An American woman once said that top independent schools provided such polish that you had to be married to an Englishman for at least 10 years before you realised he was rather dim. Although public-school teachers would arch several eyebrows at such cliches, it is undeniable that most succeed in equipping their pupils with more than an excellent education. Polish, confidence, self-belief - whatever it's called, the Government thinks state pupils could do with some of it and wants the independent sector's help to spread it around, principally by sponsoring academies (pages 30-35).
What they have, sceptics retort, is money. It's easy to provide a well- rounded education if you charge pound;20,000 fees, luxuriate in class sizes so small they're almost seminars and select pupils. Delivering an excellent education to some of the damaged, dejected and undisciplined children state schools have to teach daily is simply beyond the independent sector's ken. They couldn't hack it. After all, plenty of maintained teachers flee to the less challenging terrain of public schools, but relatively few beat a path in the opposite direction.
Scepticism isn't confined to the maintained sector. Only a small number of independent schools have picked up the Government's gauntlet and sponsored an academy. Some resent the arm-twisting. Complying with central direction goes against the grain. Others prefer less grand forms of co-operation, or simply do not want to take the risk. Most independent schools don't have unlimited resources and all realise that if an academy venture goes wrong, their good name will suffer. To be crass, how do you persuade parents and governors to invest in an undertaking that may benefit the underprivileged but which doesn't obviously help existing pupils and which could be a costly public relations disaster?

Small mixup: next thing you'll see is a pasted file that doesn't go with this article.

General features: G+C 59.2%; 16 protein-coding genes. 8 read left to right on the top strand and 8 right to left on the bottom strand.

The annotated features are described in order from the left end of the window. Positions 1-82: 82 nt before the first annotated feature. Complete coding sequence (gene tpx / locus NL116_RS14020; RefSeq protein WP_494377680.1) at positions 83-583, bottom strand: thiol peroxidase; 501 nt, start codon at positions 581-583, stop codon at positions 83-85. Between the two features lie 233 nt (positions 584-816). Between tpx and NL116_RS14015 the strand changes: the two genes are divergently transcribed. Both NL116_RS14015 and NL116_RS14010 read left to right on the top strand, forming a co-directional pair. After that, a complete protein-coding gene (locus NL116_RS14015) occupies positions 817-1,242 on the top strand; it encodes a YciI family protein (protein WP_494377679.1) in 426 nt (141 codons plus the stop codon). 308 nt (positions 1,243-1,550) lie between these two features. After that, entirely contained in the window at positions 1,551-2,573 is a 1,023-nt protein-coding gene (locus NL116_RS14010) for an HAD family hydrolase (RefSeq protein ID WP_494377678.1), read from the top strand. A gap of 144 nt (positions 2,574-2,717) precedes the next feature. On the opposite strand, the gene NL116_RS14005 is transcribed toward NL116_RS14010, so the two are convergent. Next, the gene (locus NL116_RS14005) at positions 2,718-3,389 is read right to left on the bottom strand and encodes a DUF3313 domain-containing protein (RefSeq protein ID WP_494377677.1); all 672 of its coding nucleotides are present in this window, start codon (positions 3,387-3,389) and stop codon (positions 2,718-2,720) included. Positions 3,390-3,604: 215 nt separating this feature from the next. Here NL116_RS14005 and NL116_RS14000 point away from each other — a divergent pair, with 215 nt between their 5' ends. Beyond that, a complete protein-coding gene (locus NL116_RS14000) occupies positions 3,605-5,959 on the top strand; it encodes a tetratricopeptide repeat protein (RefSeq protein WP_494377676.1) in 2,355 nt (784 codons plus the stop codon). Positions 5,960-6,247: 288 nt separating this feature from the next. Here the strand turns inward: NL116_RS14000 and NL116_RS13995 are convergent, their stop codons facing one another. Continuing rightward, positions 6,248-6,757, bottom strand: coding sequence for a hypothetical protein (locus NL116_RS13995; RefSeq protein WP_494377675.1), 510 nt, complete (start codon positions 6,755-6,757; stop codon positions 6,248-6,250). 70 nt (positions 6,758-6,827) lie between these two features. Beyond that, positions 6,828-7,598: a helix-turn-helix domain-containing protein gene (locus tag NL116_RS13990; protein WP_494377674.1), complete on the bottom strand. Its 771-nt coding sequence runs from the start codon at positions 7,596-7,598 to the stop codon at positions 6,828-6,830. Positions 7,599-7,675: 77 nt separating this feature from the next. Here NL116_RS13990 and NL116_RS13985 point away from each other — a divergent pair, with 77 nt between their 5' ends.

Even if independent schools did manage to square the governors and tap into their noblesse oblige, most thoughtful heads realise that one cannot simply take an Eton or a Rugby, plonk it down in Hackney or Moss Side and expect it to work. It isn't just a question of importing fancy mottos, tailored uniforms and a house system. Some feel there is a level of expectation, a contract between school and pupils rooted in the sacrifices that most parents have to make to pay fees, which would be difficult to replicate. Others frankly admit that they do not have the pastoral expertise of their colleagues in the maintained sector and do not wish to patronise them with a model of education that is inappropriate. A few, indeed, would be appalled at the illiberality some highly disciplined state schools feel is necessary for pupils who lack structure at home.
On the face of it, the two sectors make an unlikely couple. But as any romantic can attest, obstacles can cement a great partnership as well as frustrate it. And it isn't just a question of overcoming difficulties. There are compelling reasons why the two should get together. Sponsored academies would not only enable independent schools to fulfil the social responsibility that comes with privilege, but they could also learn something from the maintained sector, particularly when it comes to staff development and community engagement. Nor should state schools be too sniffy. They could learn a lot about nurturing the soft skills for which independents are renowned. No school has a monopoly on educational wisdom and neither sector can afford to stop learning. It would be a tad ironic, given their function, if they did.